The Cook Islands are known as “the best kept secret in the Pacific ocean”. These 15 islands, halfway between New Zealand and Hawaii, are scattered across 2.2 million square kilometres of ocean.
The islands are sparsely populated but have a vigorous and diverse culture with significant differences between each island. They are a mix of atolls and volcanic islands. The three main islands are Rarotonga, the hub and primary island, Aitutak, called the honeymoon island because of its beauty, and Atiu, land of the birds with a volcanic core bordered by coral. These three – and six smaller islands – make up the southern group. Six other islands make up the northern group. All are largely unspoiled by tourism; there are no high-rise hotels and very little hype.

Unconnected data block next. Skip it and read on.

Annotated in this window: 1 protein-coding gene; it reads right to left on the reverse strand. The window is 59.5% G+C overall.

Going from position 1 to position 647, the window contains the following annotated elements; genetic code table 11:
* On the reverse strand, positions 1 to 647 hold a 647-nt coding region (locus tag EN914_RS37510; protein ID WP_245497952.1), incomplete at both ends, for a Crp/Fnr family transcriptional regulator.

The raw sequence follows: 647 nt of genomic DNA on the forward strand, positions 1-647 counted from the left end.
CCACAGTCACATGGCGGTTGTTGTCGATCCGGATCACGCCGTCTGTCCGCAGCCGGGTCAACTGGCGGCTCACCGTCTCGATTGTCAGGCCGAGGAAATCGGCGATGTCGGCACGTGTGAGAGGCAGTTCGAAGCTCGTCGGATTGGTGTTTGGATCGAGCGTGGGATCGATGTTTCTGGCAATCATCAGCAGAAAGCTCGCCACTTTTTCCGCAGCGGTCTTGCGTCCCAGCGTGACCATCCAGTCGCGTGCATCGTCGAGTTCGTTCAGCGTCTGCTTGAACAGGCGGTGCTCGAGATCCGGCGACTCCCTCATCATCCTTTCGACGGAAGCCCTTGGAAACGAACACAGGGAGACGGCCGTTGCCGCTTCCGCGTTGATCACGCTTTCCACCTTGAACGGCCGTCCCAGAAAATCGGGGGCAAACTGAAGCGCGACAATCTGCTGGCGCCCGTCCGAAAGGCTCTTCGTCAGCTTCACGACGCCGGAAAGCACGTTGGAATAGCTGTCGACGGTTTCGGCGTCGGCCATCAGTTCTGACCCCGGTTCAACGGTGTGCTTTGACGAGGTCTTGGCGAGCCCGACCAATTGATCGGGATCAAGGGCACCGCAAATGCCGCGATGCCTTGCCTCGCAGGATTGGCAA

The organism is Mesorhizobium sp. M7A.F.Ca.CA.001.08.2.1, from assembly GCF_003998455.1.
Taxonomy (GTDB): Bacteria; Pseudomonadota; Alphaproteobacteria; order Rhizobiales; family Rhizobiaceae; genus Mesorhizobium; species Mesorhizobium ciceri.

The Cook Islands culture is moulded by its Polynesian heritage mixed with a European influence. The art, skill and grace of their dancing and their drumming is extraordinary. Music is a big part of their life and this is reflected in the numerous festivals throughout the year.
You can walk down the aisle of a traditional Polynesian church to a melodic choir of island voices. Or be married barefoot on a beach. Or be carried by islanders onto a tiny island to pledge your vows under a frangipani bower.
The diving is spectacular, but also take a water tour and a lagoon cruise. On land, you can hire a scooter, mountain bike, comfort bicycle, single and double kayak, snorkel gear and a bodyboard, so there’s no excuse for being inactive! On Atiu, explore the limestone caves (you will require a guide). Visit Raka’s Cave with its 15 different chambers.
And At Night
The Friday Night Island Pub Crawl is usually organized by resorts. These pretty wild nights will end up with plenty of dancing and singing, but on Saturdays, bars close at midnight. For a holiday that breaks the mold, you may want to experience Cook Islands.
For more information, visit cookislands.travel